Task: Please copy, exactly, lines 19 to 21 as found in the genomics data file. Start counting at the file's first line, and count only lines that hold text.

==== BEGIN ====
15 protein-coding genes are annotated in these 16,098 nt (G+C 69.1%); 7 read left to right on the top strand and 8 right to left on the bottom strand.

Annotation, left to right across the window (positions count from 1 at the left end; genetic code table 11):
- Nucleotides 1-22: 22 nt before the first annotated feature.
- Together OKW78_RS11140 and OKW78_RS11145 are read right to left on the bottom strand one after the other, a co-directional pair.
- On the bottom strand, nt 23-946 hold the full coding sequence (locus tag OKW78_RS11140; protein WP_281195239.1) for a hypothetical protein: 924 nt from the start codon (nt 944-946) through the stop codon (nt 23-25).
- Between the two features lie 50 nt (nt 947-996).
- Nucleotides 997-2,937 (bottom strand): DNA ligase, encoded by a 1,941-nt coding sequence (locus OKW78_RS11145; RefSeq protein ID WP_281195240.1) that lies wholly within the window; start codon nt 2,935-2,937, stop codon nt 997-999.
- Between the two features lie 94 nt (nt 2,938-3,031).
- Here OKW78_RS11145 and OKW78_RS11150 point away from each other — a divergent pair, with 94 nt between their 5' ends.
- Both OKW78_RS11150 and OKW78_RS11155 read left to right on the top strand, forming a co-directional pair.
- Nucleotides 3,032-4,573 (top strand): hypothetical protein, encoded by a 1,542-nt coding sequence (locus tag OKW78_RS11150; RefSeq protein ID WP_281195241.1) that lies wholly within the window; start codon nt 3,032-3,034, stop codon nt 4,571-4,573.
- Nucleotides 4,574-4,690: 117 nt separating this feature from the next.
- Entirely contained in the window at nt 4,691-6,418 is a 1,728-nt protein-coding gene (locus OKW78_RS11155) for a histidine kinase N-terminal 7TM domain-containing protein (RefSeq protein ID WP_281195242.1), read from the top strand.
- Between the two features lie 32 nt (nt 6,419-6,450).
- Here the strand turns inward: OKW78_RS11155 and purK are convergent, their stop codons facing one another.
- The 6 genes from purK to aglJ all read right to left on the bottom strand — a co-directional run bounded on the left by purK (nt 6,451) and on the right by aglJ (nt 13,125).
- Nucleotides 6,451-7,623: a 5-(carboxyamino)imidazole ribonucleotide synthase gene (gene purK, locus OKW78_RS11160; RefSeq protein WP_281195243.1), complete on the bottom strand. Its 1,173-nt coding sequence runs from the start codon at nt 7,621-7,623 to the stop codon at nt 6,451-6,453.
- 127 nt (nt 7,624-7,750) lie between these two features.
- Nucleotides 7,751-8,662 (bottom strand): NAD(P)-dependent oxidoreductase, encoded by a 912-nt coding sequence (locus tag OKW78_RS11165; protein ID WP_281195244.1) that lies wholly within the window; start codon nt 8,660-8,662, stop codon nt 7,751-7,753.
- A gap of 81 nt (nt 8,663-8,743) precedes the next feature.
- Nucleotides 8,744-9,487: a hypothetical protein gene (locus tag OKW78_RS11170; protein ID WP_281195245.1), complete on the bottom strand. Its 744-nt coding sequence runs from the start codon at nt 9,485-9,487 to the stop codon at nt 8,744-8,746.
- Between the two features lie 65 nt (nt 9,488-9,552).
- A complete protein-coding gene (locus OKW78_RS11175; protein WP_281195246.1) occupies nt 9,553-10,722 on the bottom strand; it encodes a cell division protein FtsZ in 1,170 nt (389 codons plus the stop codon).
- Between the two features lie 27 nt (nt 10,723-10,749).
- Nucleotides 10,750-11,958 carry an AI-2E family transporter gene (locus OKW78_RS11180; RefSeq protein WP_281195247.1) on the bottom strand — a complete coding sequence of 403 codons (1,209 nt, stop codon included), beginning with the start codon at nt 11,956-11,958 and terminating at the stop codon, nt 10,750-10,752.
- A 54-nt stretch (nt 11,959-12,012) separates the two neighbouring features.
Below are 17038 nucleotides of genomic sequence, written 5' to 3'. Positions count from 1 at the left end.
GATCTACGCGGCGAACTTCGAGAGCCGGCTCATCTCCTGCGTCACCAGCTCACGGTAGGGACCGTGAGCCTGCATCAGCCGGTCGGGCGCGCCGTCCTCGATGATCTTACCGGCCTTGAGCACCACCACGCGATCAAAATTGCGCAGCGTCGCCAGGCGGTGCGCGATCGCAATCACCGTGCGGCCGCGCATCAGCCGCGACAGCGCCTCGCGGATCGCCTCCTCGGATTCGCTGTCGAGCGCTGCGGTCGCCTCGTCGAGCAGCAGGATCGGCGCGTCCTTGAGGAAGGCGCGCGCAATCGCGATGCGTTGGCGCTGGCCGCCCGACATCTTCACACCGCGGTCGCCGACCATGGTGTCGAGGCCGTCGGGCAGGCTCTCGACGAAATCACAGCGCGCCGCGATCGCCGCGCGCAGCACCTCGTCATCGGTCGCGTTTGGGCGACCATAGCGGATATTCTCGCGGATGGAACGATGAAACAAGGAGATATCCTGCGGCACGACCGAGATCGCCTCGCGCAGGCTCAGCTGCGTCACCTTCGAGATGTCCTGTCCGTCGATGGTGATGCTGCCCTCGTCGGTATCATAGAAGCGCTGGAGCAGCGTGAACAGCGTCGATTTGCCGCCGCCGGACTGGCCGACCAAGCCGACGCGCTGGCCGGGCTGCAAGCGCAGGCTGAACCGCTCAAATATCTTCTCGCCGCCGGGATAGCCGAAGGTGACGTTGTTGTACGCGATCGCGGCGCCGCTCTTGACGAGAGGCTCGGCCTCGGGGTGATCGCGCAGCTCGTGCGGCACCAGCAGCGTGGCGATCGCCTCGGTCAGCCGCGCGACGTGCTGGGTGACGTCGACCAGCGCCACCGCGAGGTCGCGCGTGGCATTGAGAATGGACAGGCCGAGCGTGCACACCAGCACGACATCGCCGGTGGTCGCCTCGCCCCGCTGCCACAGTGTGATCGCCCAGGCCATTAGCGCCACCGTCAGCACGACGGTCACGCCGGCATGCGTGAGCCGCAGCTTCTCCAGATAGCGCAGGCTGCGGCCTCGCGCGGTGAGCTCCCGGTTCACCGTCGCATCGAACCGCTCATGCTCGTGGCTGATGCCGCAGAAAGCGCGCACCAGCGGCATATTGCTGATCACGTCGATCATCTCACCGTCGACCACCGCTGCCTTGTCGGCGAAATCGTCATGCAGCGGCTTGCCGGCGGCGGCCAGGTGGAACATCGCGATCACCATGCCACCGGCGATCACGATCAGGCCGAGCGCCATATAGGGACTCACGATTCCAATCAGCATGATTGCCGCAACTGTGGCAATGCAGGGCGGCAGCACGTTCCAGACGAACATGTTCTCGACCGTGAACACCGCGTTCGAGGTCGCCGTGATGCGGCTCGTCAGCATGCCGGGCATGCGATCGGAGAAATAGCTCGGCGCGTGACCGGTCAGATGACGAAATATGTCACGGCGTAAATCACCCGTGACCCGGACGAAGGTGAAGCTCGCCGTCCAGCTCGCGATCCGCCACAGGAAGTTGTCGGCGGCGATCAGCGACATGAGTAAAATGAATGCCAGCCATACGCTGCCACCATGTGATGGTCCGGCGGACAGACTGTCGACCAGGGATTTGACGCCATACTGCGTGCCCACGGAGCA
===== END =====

- Nucleotides 7,751-8,662 (bottom strand): NAD(P)-dependent oxidoreductase, encoded by a 912-nt coding sequence (locus tag OKW78_RS11165; protein ID WP_281195244.1) that lies wholly within the window; start codon nt 8,660-8,662, stop codon nt 7,751-7,753.
- A gap of 81 nt (nt 8,663-8,743) precedes the next feature.
- Nucleotides 8,744-9,487: a hypothetical protein gene (locus tag OKW78_RS11170; protein ID WP_281195245.1), complete on the bottom strand. Its 744-nt coding sequence runs from the start codon at nt 9,485-9,487 to the stop codon at nt 8,744-8,746.